And finally, I am determined to ensure that the men and women of our Foreign and Civil Service have the resources they need to implement our priorities effectively and safely. That’s why I appointed for the first time a Deputy Secretary for Management and Resources. It’s why we worked so hard to secure additional funding for State and USAID. It’s why we have put ourselves on a path to double foreign assistance over the next few years. And it’s why we are implementing a plan to dramatically increase the number of diplomats and development experts.

Just as we would never deny ammunition to American troops headed into battle, we cannot send our civilian personnel into the field underequipped. If we don’t invest in diplomacy and development, we will end up paying a lot more for conflicts and their consequences. As Secretary Gates has said, diplomacy is an indispensable instrument of national security, as it has been since Franklin, Jefferson and Adams won foreign support for Washington’s army.

Now all of this adds up to a very ambitious agenda. But the world does not afford us the luxury of choosing or waiting. As I said at the outset, we must tackle the urgent, the important and the long-term all at once.

We are both witness to and makers of significant change. We cannot and should not be passive observers. We are determined to channel the currents of change toward a world free of violent extremism, nuclear weapons, global warming, poverty, and abuses of human rights, and above all, a world in which more people in more places can live up to their God-given potential.

The architecture of cooperation we seek to build will advance all these goals, using our power not to dominate or divide but to solve problems. It is the architecture of progress for America and all nations.

More than 230 years ago, Thomas Paine said, “We have it within our power to start the world over again.” Today, in a new and very different era, we are called upon to use that power. I believe we have the right strategy, the right priorities, the right policies, we have the right President, and we have the American people, diverse, committed, and open to the future.

Now all we have to do is deliver. Thank you all very much. (Applause.)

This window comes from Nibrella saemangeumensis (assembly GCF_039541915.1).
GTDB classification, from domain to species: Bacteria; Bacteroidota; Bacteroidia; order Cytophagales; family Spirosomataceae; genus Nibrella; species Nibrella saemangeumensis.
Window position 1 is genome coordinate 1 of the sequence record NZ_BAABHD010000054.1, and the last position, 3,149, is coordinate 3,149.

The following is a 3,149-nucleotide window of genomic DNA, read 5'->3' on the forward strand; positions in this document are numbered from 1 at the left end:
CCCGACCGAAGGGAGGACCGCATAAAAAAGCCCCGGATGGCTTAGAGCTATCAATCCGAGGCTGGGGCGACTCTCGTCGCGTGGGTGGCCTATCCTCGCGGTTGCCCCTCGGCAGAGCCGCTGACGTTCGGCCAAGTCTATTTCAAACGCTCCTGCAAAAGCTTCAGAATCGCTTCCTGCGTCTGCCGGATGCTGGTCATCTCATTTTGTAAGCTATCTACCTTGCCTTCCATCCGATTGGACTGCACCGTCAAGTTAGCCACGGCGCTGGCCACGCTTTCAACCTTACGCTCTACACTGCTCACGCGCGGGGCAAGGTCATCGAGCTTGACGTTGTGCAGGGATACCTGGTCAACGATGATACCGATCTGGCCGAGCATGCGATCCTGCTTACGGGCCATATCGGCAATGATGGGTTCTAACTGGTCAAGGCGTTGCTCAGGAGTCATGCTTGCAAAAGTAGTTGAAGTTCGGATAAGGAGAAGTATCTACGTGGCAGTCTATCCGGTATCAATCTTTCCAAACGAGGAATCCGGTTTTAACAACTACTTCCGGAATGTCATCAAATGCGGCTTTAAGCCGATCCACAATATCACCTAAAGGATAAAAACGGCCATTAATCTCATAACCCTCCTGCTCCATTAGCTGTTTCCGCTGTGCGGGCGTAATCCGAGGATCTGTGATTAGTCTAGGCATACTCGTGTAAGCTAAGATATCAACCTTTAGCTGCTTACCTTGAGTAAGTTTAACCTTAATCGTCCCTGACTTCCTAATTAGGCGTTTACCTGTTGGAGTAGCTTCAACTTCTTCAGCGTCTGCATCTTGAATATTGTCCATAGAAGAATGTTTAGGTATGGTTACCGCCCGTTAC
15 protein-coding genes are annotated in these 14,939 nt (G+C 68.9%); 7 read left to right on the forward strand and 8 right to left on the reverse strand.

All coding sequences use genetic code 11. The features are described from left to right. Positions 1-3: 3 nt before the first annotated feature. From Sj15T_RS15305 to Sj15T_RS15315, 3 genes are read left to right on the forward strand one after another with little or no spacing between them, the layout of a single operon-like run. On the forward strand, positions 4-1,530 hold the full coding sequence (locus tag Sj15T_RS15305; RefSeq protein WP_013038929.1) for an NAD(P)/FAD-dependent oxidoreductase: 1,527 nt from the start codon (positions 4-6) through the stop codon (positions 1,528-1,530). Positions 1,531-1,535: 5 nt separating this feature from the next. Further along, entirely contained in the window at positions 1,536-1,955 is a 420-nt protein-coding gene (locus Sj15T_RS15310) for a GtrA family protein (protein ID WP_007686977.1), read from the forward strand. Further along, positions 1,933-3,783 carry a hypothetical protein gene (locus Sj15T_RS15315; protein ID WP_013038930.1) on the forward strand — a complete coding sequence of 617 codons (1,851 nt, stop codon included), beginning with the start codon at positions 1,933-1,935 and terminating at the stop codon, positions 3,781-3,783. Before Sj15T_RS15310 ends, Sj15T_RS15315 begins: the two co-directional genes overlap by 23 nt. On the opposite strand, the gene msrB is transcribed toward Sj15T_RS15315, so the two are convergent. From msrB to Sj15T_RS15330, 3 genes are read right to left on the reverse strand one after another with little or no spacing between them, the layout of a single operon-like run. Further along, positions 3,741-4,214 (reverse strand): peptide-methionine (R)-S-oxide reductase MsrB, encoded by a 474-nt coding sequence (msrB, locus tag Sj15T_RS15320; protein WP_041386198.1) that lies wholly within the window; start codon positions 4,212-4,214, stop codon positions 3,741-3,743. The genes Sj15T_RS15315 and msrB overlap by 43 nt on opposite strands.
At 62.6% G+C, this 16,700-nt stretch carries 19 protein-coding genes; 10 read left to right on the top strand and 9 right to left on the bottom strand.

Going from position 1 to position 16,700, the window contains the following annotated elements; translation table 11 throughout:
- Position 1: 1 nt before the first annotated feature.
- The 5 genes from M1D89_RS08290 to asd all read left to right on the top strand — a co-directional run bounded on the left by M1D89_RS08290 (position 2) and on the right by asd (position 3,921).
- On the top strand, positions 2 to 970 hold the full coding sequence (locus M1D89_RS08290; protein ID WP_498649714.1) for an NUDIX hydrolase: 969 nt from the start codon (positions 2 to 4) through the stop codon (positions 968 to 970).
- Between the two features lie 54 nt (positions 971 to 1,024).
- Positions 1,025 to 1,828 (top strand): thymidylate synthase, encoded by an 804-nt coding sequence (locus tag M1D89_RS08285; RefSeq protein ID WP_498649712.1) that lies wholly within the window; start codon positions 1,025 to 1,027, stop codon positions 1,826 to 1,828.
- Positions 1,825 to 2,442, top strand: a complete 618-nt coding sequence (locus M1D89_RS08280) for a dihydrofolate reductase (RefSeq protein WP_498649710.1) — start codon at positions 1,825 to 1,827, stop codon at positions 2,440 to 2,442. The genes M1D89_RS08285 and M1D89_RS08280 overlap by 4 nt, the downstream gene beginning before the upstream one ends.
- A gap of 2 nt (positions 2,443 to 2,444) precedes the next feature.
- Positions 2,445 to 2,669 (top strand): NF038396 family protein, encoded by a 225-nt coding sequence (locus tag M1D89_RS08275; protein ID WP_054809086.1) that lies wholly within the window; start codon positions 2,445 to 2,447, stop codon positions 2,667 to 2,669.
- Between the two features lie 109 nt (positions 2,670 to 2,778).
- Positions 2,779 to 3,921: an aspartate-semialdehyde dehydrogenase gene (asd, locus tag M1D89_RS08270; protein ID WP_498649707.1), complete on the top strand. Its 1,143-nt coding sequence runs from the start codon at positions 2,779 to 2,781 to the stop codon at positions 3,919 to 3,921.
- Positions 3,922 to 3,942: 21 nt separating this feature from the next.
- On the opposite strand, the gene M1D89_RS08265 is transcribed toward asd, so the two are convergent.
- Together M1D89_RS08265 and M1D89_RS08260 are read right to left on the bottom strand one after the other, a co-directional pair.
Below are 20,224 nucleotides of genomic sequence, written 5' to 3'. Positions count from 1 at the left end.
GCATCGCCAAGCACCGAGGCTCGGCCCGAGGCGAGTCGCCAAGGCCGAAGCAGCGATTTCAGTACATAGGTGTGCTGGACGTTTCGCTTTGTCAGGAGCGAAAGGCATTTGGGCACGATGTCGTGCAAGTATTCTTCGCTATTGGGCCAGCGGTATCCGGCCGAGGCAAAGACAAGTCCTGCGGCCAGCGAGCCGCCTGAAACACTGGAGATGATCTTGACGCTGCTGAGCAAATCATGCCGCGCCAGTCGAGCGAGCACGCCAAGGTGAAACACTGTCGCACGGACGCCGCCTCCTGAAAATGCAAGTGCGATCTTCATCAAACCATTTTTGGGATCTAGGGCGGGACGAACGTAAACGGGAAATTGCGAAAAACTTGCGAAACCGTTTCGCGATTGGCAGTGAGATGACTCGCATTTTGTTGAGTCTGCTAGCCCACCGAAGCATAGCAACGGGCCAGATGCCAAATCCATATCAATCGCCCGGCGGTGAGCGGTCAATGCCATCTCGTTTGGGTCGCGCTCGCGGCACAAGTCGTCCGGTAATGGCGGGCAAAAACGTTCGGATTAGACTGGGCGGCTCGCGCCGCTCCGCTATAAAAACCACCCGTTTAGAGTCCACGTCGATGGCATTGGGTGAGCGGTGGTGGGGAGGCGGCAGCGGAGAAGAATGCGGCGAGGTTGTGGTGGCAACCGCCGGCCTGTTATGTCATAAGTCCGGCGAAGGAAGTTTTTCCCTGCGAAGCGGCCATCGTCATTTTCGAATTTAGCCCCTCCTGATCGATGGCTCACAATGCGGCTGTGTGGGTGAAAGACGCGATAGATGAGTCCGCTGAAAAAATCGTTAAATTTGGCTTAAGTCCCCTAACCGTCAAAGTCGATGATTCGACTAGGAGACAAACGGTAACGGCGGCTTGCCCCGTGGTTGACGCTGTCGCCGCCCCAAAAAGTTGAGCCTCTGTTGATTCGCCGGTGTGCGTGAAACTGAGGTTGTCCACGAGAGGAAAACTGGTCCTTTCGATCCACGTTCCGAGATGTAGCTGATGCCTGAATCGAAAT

http://www.state.gov/secretary/rm/2009a/july/126071.htm

Black Frat Inducts Bill Clinton as Honorary Member

In Bill Clinton on July 11, 2009 at 9:48 pm

July 10, 2009

Bill Clinton NEW ORLEANS (AP) — A historically black fraternity has voted to induct former President Bill Clinton as an honorary member.

Phi Beta Sigma President Paul Griffin Jr. said Friday that Clinton is the first U.S. president to be inducted into a historically black fraternity.

The fraternity voted Tuesday for Clinton’s induction at its 95th Anniversary Conclave in New Orleans, La.

Stevie Wonder, Al Roker, the Rev. Al Sharpton and jazz musician Ramsey Lewis are also honorary members of Phi Beta Sigma.

The fraternity was founded in 1914 at Howard University in Washington, D.C. It has more than 150,000 alumni and college members in about 500 chapters throughout the U.S., Caribbean, Africa and Asia.


NYT

(funny they would induct a “racist”… hmm )


Great Orators of the Democratic Party

From history, we see greatness:

* ‘One man with courage makes a majority.’ – Andrew Jackson


* ‘The only thing we have to fear is fear itself.’ – Franklin D. Roosevelt


* ‘The buck stops here.’ – Harry S. Truman


* ‘Ask not what your country can do for you; ask what you can do for your country.’ – John F. Kennedy

And from today’s Democrats we see… well, you figure it out.

* ‘It depends what your definition of ‘IS’ is?” – Bill Clinton


* ‘Fannie Mae & Freddie Mac are not in crisis’ – Barney Frank (fall 2003)


* ‘That Obama – I would like to cut his NUTS off.’ – Jesse Jackson


* ‘Those rumors are false …. I believe in the sanctity of marriage.’ – John Edwards


* ‘I invented the Internet’ – Al Gore


* ‘The next Person that tells me I’m not religious, I’m going to shove my rosary beads up their ASS.’ – Joe Biden


* ‘America is–is no longer, uh, what it–it, uh, could be, uh, what it was once was…uh, and I say to myself, ‘uh, I don’t want that future, uh, uh for my children.’ – Barack Obama


* ‘I have campaigned in all 57 states.’ – Barack Obama (Quoted 2008)


* ‘You don’t need God anymore, you have us Democrats.’ – Nancy Pelosi (Quoted 2006)


* ‘Paying taxes is voluntary.’ – Sen. Harry Reid

Thats All,  folks!

Clinton to raise her profile with speech next week

In foreign policy, Global News, healing, India, Iran, Madame Secretary Hillary Clinton, Politics, Russia, United States on July 10, 2009 at 1:24 pm

ClintonSling